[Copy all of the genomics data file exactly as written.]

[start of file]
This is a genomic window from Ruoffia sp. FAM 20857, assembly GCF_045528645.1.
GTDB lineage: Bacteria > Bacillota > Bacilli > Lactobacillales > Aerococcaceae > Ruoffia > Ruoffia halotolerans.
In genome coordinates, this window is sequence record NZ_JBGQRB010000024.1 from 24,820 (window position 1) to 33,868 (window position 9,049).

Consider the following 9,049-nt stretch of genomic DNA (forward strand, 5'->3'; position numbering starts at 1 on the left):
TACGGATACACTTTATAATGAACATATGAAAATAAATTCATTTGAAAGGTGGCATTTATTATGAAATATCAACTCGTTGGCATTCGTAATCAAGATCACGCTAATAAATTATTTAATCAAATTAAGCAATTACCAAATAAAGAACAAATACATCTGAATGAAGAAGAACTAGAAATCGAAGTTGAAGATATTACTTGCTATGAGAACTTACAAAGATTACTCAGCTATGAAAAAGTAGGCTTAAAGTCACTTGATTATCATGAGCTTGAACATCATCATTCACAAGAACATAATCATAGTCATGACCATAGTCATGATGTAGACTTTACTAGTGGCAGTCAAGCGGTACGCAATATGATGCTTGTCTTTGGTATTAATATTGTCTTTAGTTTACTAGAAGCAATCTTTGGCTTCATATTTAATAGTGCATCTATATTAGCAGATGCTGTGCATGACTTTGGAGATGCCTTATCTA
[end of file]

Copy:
This is a genomic window from Ruoffia sp. FAM 20857, assembly GCF_045528645.1.
GTDB lineage: Bacteria > Bacillota > Bacilli > Lactobacillales > Aerococcaceae > Ruoffia > Ruoffia halotolerans.
In genome coordinates, this window is sequence record NZ_JBGQRB010000024.1 from 24,820 (window position 1) to 33,868 (window position 9,049).

Consider the following 9,049-nt stretch of genomic DNA (forward strand, 5'->3'; position numbering starts at 1 on the left):
TACGGATACACTTTATAATGAACATATGAAAATAAATTCATTTGAAAGGTGGCATTTATTATGAAATATCAACTCGTTGGCATTCGTAATCAAGATCACGCTAATAAATTATTTAATCAAATTAAGCAATTACCAAATAAAGAACAAATACATCTGAATGAAGAAGAACTAGAAATCGAAGTTGAAGATATTACTTGCTATGAGAACTTACAAAGATTACTCAGCTATGAAAAAGTAGGCTTAAAGTCACTTGATTATCATGAGCTTGAACATCATCATTCACAAGAACATAATCATAGTCATGACCATAGTCATGATGTAGACTTTACTAGTGGCAGTCAAGCGGTACGCAATATGATGCTTGTCTTTGGTATTAATATTGTCTTTAGTTTACTAGAAGCAATCTTTGGCTTCATATTTAATAGTGCATCTATATTAGCAGATGCTGTGCATGACTTTGGAGATGCCTTATCTA